On May 1, 1971, Amtrak began operation of inter-city passenger trains in the United States. Amtrak is financed by a combination of earned revenues from passenger service operation and federal government assistance.

During its existence, Amtrak revenues and service have shown continuing improvements. The fleet has been upgraded, and reservation and ticketing systems are sophisticated and efficient. Yet, Amtrak consistently loses money, its continued existence dependent upon government assistance. To put this in perspective, it is important to note that, currently, no national railroad system in the world covers all its operating costs without government assistance.

Travel counselors are an important marketing outlet for Amtrak. Amtrak has also become increasingly easy for the travel counselor to sell because it can be reserved through the major airline computer reservation systems and is a member carrier of the Airlines Reporting Corporation (ARC). In the next sections of this chapter, we focus on the Amtrak route system, equipment and accommodation, fares, reservations, ticketing, and hotel and tour packages.


Amtrak offers over 500 destinations. Nearly 22,000 miles of track makes this possible (see Figure 9-1). Except in the Northeast Corridor (and a few other short segments throughout the country) where Amtrak owns the track, Amtrak uses tracks belonging to other railroads. These railroads, not Amtrak, are responsible for the condition of the roadbed and the flow of traffic. As a result, Amtrak sometimes faces less than optimum track conditions and train speeds.

Amtrak service can be broadly divided into two categories: long-distance trains and short-distance or corridor trains. Long-distance trains are thought of as overnight trains on trips of more than 600 miles. Long-distance trains consist of many types of services and accommodations: coaches, lounge cars, full meal service dining cars, and sleeping accommodations. Reservations are always required for travel on long-distance trains.

Short-distance trains are those that travel less than 600 miles per trip. These trains, also called corridor trains, are often unreserved and operate only coaches and short-order food service cars.

Like the airlines, Amtrak utilizes hub cities to make connections more convenient for passengers. Short-distance trains connect to long-distance trains so that most train service is easily accessible from most points on the Amtrak system. In the midwest, Chicago is the hub city. Notice on the map in Figure 9-1, that from Chicago you can travel east, south, west, northwest, and northeast--or to almost anywhere on the Amtrak system.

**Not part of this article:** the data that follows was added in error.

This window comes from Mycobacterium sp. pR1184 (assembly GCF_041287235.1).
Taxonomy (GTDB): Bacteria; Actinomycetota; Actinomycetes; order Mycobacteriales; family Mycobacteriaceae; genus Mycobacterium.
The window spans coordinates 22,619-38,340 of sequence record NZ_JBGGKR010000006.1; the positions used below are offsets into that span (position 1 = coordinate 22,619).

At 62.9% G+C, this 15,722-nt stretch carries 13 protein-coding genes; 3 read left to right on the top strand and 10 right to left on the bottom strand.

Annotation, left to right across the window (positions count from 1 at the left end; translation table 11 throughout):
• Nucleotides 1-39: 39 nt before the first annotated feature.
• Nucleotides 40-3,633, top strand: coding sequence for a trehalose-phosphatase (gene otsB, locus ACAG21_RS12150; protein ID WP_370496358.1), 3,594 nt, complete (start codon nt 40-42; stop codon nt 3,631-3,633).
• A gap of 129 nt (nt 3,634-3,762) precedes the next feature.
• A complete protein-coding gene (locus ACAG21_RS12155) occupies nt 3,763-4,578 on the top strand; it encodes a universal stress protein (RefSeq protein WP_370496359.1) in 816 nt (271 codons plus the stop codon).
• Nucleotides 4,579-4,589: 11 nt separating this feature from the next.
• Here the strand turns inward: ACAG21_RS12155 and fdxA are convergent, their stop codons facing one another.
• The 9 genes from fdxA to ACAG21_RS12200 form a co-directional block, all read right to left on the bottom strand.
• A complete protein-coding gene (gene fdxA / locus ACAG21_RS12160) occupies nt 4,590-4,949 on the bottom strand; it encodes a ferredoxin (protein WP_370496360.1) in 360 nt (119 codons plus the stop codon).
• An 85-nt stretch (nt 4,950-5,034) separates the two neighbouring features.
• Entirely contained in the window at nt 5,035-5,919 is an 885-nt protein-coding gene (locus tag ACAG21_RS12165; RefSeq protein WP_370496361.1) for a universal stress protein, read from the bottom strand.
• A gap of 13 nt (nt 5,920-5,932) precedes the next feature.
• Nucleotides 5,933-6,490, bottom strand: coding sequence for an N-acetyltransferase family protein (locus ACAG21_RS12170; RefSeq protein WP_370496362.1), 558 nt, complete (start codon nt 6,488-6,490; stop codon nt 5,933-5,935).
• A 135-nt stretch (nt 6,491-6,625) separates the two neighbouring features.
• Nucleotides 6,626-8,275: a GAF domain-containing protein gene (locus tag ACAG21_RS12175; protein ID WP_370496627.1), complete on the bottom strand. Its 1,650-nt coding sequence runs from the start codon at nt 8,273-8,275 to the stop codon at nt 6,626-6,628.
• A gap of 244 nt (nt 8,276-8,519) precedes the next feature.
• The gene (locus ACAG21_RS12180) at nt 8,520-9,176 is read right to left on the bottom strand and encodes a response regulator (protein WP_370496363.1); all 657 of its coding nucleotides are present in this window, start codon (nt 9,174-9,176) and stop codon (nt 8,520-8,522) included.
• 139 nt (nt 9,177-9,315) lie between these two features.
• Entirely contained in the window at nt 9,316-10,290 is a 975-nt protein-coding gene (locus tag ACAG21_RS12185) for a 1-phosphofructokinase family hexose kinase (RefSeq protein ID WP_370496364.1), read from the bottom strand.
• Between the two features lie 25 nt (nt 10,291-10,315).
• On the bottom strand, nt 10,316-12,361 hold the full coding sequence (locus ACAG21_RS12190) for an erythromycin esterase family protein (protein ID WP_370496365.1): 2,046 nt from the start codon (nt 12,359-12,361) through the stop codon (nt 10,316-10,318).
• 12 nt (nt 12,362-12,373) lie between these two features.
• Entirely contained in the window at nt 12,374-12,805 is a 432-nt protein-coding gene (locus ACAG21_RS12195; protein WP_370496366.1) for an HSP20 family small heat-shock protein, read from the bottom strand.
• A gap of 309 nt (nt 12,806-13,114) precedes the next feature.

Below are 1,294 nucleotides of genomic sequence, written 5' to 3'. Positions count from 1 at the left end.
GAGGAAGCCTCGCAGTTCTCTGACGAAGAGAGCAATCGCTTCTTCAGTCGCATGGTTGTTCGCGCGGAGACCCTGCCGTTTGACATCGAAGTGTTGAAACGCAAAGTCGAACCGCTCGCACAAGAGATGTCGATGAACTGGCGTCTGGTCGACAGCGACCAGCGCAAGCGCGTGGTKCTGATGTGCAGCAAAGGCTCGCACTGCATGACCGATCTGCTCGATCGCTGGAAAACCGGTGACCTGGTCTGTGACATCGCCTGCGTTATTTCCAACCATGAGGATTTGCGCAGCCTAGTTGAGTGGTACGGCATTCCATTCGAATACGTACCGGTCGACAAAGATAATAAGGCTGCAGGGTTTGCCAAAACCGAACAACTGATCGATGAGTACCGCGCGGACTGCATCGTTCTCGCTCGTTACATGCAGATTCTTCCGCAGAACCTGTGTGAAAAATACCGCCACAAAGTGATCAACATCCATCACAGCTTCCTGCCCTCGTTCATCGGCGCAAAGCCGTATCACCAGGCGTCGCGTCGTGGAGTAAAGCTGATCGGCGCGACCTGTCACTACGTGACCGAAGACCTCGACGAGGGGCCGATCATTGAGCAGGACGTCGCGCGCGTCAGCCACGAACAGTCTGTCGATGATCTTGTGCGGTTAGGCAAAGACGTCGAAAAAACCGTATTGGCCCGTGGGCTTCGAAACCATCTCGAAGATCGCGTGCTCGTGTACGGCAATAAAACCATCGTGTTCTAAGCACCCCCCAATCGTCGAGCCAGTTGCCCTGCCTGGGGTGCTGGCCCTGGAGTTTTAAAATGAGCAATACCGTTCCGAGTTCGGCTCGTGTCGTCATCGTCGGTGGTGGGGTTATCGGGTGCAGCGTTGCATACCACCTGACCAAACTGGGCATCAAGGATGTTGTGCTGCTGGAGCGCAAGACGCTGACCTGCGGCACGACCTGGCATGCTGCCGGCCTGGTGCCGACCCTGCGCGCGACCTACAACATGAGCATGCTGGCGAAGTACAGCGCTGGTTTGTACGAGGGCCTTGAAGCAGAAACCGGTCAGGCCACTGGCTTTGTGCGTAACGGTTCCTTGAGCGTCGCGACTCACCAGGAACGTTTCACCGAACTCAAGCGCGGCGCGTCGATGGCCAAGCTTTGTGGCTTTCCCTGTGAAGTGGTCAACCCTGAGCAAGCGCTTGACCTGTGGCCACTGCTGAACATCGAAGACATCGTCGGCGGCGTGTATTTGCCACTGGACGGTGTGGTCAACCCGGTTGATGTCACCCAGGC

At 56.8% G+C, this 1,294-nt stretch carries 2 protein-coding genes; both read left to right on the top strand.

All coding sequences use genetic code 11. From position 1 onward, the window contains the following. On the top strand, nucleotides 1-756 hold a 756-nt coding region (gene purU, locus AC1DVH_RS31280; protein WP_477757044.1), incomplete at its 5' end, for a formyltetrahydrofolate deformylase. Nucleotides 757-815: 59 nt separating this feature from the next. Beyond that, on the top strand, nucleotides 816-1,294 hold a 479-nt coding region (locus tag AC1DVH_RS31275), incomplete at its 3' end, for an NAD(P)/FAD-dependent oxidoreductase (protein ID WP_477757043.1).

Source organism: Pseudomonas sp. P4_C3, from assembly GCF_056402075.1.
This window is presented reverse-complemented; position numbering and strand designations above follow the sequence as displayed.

For detailed information on the Amtrak route system, the Amtrak National Timetable is the best resource to use. Even though schedule information is easily accessible through your airline computer, details on such things as exact routings, train names, and service are lacking. The timetable should be a constant companion to your airline computer.

Look carefully at Figure 9-2, "How to Use the Timetable." The timetable offers a wealth of information. Every small symbol has meaning, and should not be overlooked. Amtrak's timetables are available free of charge from Amtrak. You may obtain your own timetable by visiting an Amtrak station in your city, or by calling Amtrak at 1-800-USA-RAIL.

Note on the sample provided that the Silver Star, train number 91, departs from New York, N.Y. at 11:35 A.M. By reading down the left side of the timetable, you see that this train arrives in Washington, D.C. at 4:15 P.M. To travel in the opposite direction, read up the right side of the timetable. The Silver Star, train number 92, departs Washington D.C. at 11:24 A.M. and arrives in New York at 3:48 P.M. Be careful not to confuse the schedule for the Silver Meteor, trains number 97 and 98, with the Silver Star.
corridor train

Amtrak trains that have a
running time of less than
six hours.


A publication of departure
and arrival times for various
forms of transportation.